A few weeks ago I was walking through the streets of New York with a good friend, Jessie Freedman. He’s a young Off Broadway playwright whose new wave Avant Garde theater has been written up in The New York Times and other places. When the topic of what or who I was interested in these days came up, I said: Neil Simon. I recalled how many of his plays were cast not just on Broadway, TV, and on the screen but also in Jewish Community centers around America (my mother acted in a few of them in my local Jewish community in Upstate, NY). I told Jessie that I have noticed that the schlemiels in Neil Simon’s plays have gone un-noticed and have been poorly discussed. He agreed. And then we both agreed to not only go back through his work but to even start a reading group between Toronto and NYC.
Today, after I heard the news that he passed, I was besides myself and realized how needed such a study is today. It seems to have come too late, but now is a good time to figure out what made his comedy work. As Variety Magazine notes, he was the “King of Comedy Playwrights.” And – I would add – he was the king of schlemiel comedy (move over Woody Allen and Larry David).
I’d like to make a few cursory observations about his work. While he is most known for The Odd Couple and Barefoot in the Park, he was the author of countless plays that are equally laudable such as Brighton Beach Memoirs and Lost in Yonkers. Many of his plays were turned into films and most of them cast the main characters as schlemiels. To be sure, he saw himself and much of post-WWII American Jewry in this way. Jewish American men play vulnerable schlemiels in most of these plays. In Brighton Beach Memoirs – which are a reflection of his own life – we see that the schlemiel, for Simon, was to be seen in the context of the Jewish American family (mainly hailing out of New York).
He also adapted – through screenplay – the schlemiel classic The Heartbreak Kid (1972), which was written by Bruce Jay Friedman. It casts the schlemiel in a more dark light – as does much of Bruce Jay Friedman’s dark schlemiel comedy (as in his book, Stern or A Mother’s Kisses).
Nearly forty years later, in 2007, the film was redone but cast Ben Stiller as the schlemiel character. Once again showing how big the schlemiel character has become in Hollywood in particular and America in general.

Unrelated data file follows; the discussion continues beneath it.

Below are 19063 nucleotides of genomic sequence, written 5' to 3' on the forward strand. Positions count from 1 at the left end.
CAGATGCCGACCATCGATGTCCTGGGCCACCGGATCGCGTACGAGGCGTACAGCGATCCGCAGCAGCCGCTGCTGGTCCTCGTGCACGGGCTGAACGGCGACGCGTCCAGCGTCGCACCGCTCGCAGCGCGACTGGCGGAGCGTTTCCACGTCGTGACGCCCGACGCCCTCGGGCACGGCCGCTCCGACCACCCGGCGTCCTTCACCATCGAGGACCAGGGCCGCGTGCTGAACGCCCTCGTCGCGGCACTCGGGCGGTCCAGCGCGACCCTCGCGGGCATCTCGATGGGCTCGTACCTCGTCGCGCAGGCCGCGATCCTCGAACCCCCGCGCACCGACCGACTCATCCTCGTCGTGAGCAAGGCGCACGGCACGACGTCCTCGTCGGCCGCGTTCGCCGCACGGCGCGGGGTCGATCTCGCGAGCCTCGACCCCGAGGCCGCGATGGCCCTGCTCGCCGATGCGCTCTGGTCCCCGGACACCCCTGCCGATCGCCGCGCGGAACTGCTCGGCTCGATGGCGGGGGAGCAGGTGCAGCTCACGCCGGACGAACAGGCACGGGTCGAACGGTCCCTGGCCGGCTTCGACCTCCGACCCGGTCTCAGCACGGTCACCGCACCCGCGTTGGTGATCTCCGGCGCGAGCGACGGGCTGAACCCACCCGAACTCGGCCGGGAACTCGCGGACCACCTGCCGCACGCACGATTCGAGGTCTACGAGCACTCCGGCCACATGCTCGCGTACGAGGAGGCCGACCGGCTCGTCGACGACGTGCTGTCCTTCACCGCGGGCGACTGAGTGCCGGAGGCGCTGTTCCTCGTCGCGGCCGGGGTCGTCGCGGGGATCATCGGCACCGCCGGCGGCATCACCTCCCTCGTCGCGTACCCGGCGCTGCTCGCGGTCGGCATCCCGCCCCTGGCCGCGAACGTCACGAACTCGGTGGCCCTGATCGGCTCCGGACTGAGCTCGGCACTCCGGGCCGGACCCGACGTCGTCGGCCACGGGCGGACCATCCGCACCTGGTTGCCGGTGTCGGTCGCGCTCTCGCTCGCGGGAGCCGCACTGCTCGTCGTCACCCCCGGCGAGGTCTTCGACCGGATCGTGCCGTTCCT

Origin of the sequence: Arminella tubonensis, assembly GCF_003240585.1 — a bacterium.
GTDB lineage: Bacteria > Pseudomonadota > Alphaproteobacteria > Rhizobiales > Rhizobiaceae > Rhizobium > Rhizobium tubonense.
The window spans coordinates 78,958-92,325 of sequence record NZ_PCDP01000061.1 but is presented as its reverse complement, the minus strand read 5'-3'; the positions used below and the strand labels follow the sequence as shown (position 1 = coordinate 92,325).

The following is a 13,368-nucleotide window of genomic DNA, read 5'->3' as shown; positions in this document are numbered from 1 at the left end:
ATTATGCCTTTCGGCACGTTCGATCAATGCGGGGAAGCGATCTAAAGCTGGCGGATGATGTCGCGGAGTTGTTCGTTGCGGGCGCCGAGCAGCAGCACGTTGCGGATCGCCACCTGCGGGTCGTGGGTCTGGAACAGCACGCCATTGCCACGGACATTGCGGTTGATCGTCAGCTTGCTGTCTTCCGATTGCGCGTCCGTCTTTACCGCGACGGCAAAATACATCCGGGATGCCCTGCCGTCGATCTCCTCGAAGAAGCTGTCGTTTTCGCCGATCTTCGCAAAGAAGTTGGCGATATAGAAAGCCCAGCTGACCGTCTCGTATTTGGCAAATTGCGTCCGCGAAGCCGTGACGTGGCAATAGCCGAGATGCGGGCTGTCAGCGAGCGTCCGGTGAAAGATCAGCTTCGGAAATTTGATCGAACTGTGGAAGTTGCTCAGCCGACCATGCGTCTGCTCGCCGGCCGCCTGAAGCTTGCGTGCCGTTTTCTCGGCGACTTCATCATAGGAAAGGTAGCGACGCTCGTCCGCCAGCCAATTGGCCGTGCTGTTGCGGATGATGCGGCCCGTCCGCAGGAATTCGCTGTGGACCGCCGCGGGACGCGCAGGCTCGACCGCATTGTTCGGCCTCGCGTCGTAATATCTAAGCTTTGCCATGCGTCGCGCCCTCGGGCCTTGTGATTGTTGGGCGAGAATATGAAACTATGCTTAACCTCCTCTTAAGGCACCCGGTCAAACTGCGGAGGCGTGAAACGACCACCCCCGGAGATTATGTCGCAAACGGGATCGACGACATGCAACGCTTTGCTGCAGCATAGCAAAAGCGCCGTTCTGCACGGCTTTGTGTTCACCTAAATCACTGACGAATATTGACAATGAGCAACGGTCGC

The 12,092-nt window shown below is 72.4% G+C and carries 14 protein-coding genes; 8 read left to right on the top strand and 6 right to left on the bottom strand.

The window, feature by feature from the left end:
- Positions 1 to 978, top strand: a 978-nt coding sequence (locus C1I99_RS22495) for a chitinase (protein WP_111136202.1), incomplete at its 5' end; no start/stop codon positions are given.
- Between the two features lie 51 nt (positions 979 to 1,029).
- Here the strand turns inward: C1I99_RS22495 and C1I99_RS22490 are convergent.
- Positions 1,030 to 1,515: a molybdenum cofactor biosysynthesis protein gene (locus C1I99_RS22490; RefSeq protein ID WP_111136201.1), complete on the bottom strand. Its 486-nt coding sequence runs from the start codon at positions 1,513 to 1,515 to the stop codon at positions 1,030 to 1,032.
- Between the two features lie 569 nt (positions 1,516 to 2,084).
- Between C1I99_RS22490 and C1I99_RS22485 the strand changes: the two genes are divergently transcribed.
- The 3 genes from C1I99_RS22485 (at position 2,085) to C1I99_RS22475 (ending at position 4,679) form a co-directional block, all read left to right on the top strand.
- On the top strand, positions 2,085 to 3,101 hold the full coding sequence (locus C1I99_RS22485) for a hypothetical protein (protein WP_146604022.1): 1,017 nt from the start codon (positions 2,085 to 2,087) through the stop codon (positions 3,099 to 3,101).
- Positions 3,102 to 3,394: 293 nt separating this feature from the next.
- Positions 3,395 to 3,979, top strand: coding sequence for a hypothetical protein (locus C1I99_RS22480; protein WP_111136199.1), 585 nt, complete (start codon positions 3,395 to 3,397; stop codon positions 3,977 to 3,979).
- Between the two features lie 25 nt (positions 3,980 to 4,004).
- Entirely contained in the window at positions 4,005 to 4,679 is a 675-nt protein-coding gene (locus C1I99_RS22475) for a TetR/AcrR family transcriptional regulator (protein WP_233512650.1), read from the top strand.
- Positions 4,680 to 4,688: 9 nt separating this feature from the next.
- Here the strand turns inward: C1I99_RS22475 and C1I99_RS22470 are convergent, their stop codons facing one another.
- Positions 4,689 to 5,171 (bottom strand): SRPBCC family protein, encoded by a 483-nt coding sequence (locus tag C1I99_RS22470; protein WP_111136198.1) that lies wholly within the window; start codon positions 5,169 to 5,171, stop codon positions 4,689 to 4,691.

But there are also moments when Neil Simon sees women as schlemiels as in Lost in Yonkers. The childlike aspect of Bella – the main character – is endearing. Like the children she takes care of they all discover things – as it were- for the first time. This casts a much different, much more positive light on the character and shows that it is not bound to any one gender.
For Simon, the schlemiel character – it seems – gives wonder to American Jewish life and the family. It shows the beauty of life in America for Jews as they discover how to fit in – in their own way. It also shows the anxiety of Jews trying to adapt to American culture and the failures by way of the cuckold (an old theme no less, mined by Bruce Jay Friedman, Woody Allen, Ben Stiller, Seth Rogen, Adam Sandler, Amy Shumer, and many others).
But the important thing to note is that for Simon the schlemiel character – by and large – emerges out of a comical family dynamic and is an endearing character. (Hannah Arendt saw this as one this characters main features – whether in Heine or Chaplin. The same can be said of what we find in the novels of Sholem Aleichem, Mendel Mocher Sforim, I.B. Singer et al.) There is something particular about the schlemiel and its Jewishness for Simon, yet, at the same time, there is something in this character that can appeal to all Americans. If there is any litmus test for this, his numerous awards, films, TV shows, and performances on and off Broadway show us that his characters were seen again and again by Americans and have – I would argue – become a part of the American sensibility.
Now that he has passed and in the wake of these reflections I realize how important it is to make a deep study of his work. Schlemiel Theory has its work to do. Now is the time to figure out why his work has such a deep impact on Jews and on Americans and his legacy to Jewish American theater. May his memory be for a blessing.